À mon chevet is a series of posts featuring a quote from whatever book is on my nightstand at the moment.
It is time for the Olympics again. I tweeted recently that "in 2020 the Olympics should include a revival of the Dionysia (competition for tragedy) and the Delphic competitions for music and poetry." The Panathenaic Games, held every four years in Athens included competitions for the recitation of Homeric poetry, and for instrumental performance on the aulos and kithara, as well as for singing with those instruments. The Pythian Games, held at Apollo's sanctuary at Delphi, were one of the four most important games held in Greece, which included competitions in the singing of hymns, the playing of the aulos and kithara, acting, dance, and painting. Second in importance to the Panathenaia in Athens was the Dionysia, in honor of Dionysus, at which almost all of the important surviving Greek tragedies were premiered.
[Orestes] went to the glorious gathering that Greece holds
in honor of the Delphic Games, and when
he heard the herald's shrill proclamation
for the first contest — it was a running race —
he entered glorious, all men's eyes upon him.
His running was as good as his appearance.
He won the race and came out covered with honor.
There is much I could tell you, but I must tell it briefly.
I do not know a man of such achievement
or prowess. Know this one thing. In all the contests
the marshals announced, he won the prize, was cheered,
proclaimed the victor as "Argive by birth,
by name Orestes, son of the general
Agamemnon who once gathered the great Greek host."
So much for that. But when a God sends mischief,
not even the strong man may escape.
when, the next day, at sunset, there was a race
for chariot teams, entered with many contestants.
There was one Achaean, one from Sparta, two
Libyans, masters in driving racing teams.
Orestes was the fifth among them. He
had as his team Thessalian mares. The sixth
was an Aetolian with young sorrel horses.
The seventh was a Magnesian, and the eighth
an Aenean, by race, with a white team.
The ninth competitor came from God-built Athens,
and then a Boeotian, ten chariots in all.
They stood in their allotted stations where
the appointed judges placed them. At the signal,
cheered their horses on, their hands vibrating the reins,
all together. All the course was filled
with the noise of rattling chariots. Clouds of dust
rose up. The mass of drivers, huddled together,
did not spare the goad as each one struggled
to put the nave of his wheel or the snorting mouths
of his horses past his rival, wheels and backs
of the foremost drivers all beslobbered with foam,
as the breath of the teams behind beat on them.
So far all chariots were uninjured. Then
the Aenean's hard-mouthed colts got out of hand
and bolted as they finished the sixth lap
and turned into the seventh. There they crashed
head on with the Barcaean. After that,
from this one accident, team crashed team
and overset each other. All the plain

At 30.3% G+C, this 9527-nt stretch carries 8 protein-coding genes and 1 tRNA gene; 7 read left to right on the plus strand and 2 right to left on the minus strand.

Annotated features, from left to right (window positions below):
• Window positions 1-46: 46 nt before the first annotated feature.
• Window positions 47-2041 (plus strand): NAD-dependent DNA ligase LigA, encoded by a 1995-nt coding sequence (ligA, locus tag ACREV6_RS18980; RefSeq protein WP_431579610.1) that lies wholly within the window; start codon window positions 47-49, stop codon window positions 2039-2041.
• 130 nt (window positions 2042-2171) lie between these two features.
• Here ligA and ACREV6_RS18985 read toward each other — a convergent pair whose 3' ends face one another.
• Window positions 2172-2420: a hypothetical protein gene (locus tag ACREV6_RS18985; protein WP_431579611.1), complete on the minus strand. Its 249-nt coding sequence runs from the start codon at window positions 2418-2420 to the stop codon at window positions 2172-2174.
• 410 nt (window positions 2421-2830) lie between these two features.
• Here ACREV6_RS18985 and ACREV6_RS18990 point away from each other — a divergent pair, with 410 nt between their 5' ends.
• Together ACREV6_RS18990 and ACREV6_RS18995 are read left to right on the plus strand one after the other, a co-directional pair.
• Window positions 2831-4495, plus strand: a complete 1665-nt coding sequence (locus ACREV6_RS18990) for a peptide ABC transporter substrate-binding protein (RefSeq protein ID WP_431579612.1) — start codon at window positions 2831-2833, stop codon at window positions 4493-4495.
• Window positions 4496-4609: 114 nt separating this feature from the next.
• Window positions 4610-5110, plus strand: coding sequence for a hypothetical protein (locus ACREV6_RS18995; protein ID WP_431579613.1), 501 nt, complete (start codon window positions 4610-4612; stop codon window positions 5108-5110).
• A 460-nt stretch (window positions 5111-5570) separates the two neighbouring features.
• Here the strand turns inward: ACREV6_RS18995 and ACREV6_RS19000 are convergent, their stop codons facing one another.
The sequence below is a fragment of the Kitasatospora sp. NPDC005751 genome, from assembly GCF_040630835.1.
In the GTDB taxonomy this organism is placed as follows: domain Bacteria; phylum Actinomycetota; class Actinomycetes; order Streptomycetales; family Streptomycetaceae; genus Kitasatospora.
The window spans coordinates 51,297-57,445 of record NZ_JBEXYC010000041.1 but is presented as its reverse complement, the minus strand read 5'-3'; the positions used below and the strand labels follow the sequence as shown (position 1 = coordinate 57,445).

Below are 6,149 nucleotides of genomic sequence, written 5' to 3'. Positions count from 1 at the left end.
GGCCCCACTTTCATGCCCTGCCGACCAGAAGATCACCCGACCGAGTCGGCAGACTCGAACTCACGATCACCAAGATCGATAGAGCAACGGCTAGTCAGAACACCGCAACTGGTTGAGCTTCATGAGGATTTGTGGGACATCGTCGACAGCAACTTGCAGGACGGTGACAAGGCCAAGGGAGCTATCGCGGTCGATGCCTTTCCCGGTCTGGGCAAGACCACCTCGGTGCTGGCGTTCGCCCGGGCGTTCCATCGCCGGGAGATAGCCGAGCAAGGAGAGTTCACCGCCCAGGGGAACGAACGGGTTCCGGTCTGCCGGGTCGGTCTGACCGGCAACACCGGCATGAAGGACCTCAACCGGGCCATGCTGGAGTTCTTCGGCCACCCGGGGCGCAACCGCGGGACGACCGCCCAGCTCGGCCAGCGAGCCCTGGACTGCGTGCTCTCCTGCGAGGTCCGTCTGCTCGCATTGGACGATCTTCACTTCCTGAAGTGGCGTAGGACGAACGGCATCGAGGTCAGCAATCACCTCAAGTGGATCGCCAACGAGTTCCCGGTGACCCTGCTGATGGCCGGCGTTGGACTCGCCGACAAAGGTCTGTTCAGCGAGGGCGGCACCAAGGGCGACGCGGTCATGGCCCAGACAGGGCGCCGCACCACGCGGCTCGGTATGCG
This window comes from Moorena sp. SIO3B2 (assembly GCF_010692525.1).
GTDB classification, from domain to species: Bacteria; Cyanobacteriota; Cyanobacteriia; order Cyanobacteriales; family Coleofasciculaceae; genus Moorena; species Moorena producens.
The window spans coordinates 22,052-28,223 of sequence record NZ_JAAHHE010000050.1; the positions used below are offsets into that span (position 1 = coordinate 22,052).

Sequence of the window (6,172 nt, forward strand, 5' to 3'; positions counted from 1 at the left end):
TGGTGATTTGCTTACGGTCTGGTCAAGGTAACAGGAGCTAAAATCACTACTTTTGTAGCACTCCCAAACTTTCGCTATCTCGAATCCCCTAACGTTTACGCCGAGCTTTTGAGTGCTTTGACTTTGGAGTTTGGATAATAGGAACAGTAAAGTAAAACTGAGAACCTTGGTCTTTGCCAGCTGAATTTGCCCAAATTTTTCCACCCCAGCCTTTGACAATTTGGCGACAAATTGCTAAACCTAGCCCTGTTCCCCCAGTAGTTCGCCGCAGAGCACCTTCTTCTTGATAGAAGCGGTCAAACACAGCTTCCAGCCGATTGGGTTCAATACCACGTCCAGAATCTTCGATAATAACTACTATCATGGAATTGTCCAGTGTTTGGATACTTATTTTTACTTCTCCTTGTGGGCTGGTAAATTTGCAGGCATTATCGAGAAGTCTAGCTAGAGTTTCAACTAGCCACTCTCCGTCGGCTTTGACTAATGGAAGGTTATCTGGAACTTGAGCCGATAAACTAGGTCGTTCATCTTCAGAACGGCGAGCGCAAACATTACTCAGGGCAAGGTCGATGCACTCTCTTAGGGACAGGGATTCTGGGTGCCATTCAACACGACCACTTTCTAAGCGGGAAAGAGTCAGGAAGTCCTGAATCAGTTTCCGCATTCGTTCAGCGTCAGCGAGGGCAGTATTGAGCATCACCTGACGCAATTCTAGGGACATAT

a clever driver, saw what was happening, pulled
his horses out of the way and held them in check,
letting past the disordered mass of teams in the middle.
Orestes had been driving last and holding
his horses back, putting his trust in the finish.
But when he saw the Athenian left alone,
he sent a shrill cry through his good horses' ears
and set to catch him. The two drove level,
the poles were even. First one, now the other,
would push his horses' heads in front.
Orestes always drove tight at the corners
barely grazing the edge of the post with his wheel,
loosing his hold of the trace horse on his right
while he checked the near horse. In his other laps
the poor young man and his horses had come through safe.
But this time he let go of the left rein
as the horse was turning. Unaware, he struck the edge
of the pillar and broke his axle in the center.
He was himself thrown from the rails of the chariot
and tangled in the reins. As he fell, the horses
bolted wildly to the middle of the course.
When the crowd saw him fallen from his car,
they shuddered. "How young he was," "How gallant his deeds,"
thrown earthward now, and then, tossing his legs
to the sky — until at last the grooms
with difficulty stopped the runaway team
and freed him, but so covered with blood that no one
of his friends could recognize the unhappy corpse.
They burned him on the pyre. Then men of Phocis
chosen for the task have brought here in a small urn
the lamentable ashes — all that is left
of this great frame, that he may have his grave
here in his father's country.
-- Sophocles, Electra (trans. David Grene), lines 681-761
(in Greek Tragedies, vol. 2, ed. David Grene and Richmond Lattimore)
In Electra, one of the later tragedies of Sophocles, Orestes returns to the royal palace of Mycenae in secret. The Paedagogus, the old tutor who took Orestes away after the murder of his father, concocts a story about the death of Orestes at the Pythian Games. As made clear in the section quoted here, there were no silver or bronze medals given at the Panhellenic Festivals in ancient Greece. Winning was all that mattered, and in this fake story Orestes wins big, taking the prize in every competition he enters. Tragically, he is killed in the chariot race and has returned to Mycenae as ashes in an urn. The basic thrill of watching an Olympic race, related in the play-by-play narration of the Paedagogus, has not changed much since the 7th century B.C. Orestes' mother, Clytemnestra, and her lover, Aegisthus, let down their guard when they hear the news of Orestes' death, and Orestes slays them both through even more deception.